Hatebuster: Hindus studying in madrassas does not violate Article 28(3) of the Constitution Munshi Premchand, Raja Ram Mohan Roy and even Dr Rajendra Prasad, India’s first President, studied in madrassas

04, Feb 2023 | CJP Team

The National Commission for Protection of Child Rights (NCPCR) has issued a follow up letter on its earlier letter pushing for inquiries into madrassas to check how many non-Muslim students were admitted in madrassas.

In December last year, the NCPCR chairperson, Priyank Kanoongo had written to Chief Secretaries of states asking them to ‘conduct an inquiry’ into madrassas funded or aided by the government to specifically find out whether they were admitting non-Muslim students. He had also recommended that all such non-Muslim children should be removed from madrassas and admitted to schools post such inquiry (if they are found to be receiving education in madrassas).

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“On perusal of various complaints received by the Commission from different sources, it is noted that children belonging to Non-Muslim community are attending Government funded/Recognised Madrasas,” said the NCPCR letter.

In an interview with IANS, Kanoongo also claimed that “around 1.1 crore children are there in some madrasas where it is taught that the Sun revolves around the Earth”. When asked about the nature of complaints received by NCPCR, he gave a vague response that “children are facing exploitation of sorts in the unauthorised madrasas”. He also said that providing school education to over 1 crore students studying in unauthorised Madrasas across the country is one of the topmost priorities for the commission. Not child abuse, violence against children including trafficking etc. Nor malnutrition, hunger or denial of education altogether!

Kanoonge has also invoked article 28(3) of the Constitution and states that inclusion of non-Muslim children in Madrassas violates the same. Article 28(3) read thus,

(3) No person attending any educational institution recognised by the State or receiving aid out of State funds shall be required to take part in any religious instruction that may be imparted in such institution or to attend any religious worship that may be conducted in such institution or in any premises attached thereto unless such person or, if such person is a minor, his guardian has given his consent thereto

The letter may be read here:


Opposition to the recommendations

The UP Madrassa Education Board rejected these recommendations and a notice from NCPCR followed; which stated that the Madrassa board’s stand “violates the constitutional rights of the children and it disrespects the commission’s mandate”.

Replying to the child rights panel’s letter, the Board’s Chairman Iftikhar Ahmed Javed, said, “Non-Muslims are studying in madrasas and non-Hindu children are studying in Sanskrit schools. Children of every religion are also studying in missionary schools. Even though I myself studied at Banaras Hindu University (BHU), NCPCR should reconsider their letter,” as reported by Hindustan Times.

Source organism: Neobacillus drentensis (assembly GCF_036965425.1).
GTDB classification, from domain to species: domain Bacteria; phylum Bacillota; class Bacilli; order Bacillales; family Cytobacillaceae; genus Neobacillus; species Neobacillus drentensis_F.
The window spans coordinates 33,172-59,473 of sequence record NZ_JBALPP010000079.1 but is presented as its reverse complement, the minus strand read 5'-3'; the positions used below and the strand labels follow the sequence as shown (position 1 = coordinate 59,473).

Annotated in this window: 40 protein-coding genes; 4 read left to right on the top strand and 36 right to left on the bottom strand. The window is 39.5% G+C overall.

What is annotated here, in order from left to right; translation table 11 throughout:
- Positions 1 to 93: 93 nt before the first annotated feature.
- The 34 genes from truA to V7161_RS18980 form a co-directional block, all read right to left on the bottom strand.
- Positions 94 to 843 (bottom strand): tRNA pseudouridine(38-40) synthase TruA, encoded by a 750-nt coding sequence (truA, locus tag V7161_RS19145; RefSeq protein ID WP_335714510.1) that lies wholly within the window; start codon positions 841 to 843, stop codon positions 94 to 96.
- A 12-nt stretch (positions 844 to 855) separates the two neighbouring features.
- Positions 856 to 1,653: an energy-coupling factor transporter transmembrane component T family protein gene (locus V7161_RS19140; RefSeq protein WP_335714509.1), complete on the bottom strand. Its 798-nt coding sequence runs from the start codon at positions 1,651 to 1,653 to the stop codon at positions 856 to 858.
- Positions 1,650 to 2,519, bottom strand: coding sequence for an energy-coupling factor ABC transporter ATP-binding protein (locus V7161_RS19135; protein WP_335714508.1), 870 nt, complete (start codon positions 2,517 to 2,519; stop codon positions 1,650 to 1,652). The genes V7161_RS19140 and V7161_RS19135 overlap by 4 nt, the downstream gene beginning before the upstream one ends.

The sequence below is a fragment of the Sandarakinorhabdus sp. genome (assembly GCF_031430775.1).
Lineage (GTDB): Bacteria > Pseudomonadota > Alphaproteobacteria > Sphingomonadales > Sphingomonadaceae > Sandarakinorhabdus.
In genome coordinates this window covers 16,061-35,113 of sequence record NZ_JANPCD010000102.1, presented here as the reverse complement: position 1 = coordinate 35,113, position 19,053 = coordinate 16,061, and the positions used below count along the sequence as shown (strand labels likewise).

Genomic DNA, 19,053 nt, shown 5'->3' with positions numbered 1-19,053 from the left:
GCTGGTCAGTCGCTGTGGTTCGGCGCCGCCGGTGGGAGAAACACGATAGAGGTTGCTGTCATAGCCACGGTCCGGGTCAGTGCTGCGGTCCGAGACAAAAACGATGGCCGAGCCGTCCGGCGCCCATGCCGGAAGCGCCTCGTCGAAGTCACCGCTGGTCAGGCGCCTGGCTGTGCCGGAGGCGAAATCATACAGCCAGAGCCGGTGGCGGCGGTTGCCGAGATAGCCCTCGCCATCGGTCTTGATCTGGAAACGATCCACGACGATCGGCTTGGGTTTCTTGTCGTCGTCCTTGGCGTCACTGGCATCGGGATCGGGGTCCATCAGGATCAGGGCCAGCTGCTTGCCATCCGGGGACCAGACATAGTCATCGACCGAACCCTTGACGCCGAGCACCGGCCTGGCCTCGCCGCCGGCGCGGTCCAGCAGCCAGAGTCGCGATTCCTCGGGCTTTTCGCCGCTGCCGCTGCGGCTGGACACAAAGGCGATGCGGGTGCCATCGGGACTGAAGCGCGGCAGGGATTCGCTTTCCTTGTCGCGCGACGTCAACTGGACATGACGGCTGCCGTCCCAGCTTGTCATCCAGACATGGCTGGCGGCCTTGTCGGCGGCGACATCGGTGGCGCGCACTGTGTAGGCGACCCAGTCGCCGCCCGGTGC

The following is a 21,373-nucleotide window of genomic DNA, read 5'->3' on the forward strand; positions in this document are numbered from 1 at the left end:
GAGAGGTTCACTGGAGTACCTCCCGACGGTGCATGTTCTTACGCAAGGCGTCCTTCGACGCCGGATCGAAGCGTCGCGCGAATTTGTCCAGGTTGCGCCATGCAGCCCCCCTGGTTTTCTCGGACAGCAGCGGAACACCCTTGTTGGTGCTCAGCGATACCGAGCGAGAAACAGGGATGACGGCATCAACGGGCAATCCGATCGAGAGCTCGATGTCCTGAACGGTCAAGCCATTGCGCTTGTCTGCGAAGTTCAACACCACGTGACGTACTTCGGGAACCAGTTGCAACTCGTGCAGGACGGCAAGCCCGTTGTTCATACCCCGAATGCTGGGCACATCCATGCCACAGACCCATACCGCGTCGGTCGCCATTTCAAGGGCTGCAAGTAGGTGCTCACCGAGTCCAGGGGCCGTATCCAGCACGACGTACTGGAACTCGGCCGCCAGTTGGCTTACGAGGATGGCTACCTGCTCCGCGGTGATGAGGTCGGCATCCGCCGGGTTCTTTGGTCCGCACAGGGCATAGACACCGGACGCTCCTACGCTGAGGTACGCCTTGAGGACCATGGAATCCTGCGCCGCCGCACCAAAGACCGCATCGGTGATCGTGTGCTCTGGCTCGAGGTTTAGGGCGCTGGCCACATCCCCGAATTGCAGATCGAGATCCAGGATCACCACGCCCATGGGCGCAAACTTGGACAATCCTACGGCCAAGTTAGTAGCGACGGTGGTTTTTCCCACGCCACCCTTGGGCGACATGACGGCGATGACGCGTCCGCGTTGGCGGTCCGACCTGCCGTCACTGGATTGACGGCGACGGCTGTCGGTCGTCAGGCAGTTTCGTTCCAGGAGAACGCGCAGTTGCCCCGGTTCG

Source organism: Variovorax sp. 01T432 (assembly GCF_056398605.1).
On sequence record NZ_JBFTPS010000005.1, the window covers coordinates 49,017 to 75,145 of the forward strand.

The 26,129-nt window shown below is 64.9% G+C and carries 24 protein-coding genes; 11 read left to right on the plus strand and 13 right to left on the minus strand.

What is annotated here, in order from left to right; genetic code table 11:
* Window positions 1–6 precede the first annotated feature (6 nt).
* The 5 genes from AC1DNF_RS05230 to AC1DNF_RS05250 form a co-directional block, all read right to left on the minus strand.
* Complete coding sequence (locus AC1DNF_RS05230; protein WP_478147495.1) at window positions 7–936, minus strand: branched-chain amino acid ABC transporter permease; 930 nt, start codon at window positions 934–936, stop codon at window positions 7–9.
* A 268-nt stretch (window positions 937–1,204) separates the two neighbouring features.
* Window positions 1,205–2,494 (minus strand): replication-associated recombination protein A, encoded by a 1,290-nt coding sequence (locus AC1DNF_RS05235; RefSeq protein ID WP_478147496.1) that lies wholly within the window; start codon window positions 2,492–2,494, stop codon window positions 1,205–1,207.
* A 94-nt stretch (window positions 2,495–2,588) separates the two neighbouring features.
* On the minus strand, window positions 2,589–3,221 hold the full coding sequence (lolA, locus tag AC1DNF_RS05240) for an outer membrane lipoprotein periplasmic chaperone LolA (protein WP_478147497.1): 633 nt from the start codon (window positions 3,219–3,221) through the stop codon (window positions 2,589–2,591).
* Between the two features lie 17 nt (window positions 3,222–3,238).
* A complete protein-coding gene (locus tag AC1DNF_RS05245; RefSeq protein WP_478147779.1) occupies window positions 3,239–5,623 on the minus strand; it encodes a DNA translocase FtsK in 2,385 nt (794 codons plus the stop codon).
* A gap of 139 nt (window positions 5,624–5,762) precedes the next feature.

He further said, ““If NCPCR head has any evidence of forced religious conversion of any student or forceful admission of non-Muslim students in madrassa, then he must share input and lodge FIR.” He also stated that the madrassas in UP were providing modern education to children under NCERT syllabus.

The All India Teachers Association Madaris Arabiya has written to the President of India as well as the Prime Minister stating that the NCPCR letter stands to violate Right to Education and goes against the spirit of Indian Constitution. The General secretary, Wahidullah Khan Sayeedi, said that issuance of such letters and directions for educational institutions “on the basis of mere complaints and imaginations” and “without any concrete proof or evidence” only harms their image, reported The Wire. Like Javed, even Sayeedi insisted that all students are admitted in madrassas only after sue consent form the guardians/parents of the children thus admitted.

While Kanoongo has invoked Article 28(3), it is pertinent to note this facet of “consent”. As quoted above, the said article, has exception to “consent” of the person admitted to such educational institution (in this case, madrassa) or in case of a minor, of the guardian. Hence, notwithstanding what the rest of the article states, as long as there is consent of the guardian in case of minors, they can receive education in madrassas, irrespective of their religious background.

Do only Muslims study in Madrassas?

Even looked at historically, the answer to this question would a categoric no.

Munshi Premchand, India’s beloved writer in Hindi language studied in a Madrassa in Varanasi, which taught hundreds other non-Muslim students like him. Theatre director Mujeeb Khan, who has dramatized several of Premchand’s short stories, while speaking to Times of Indiasaid, “not in a single short story by Premchand will you find him using the word ‘school’. He always called an educational institute a Madarsa.”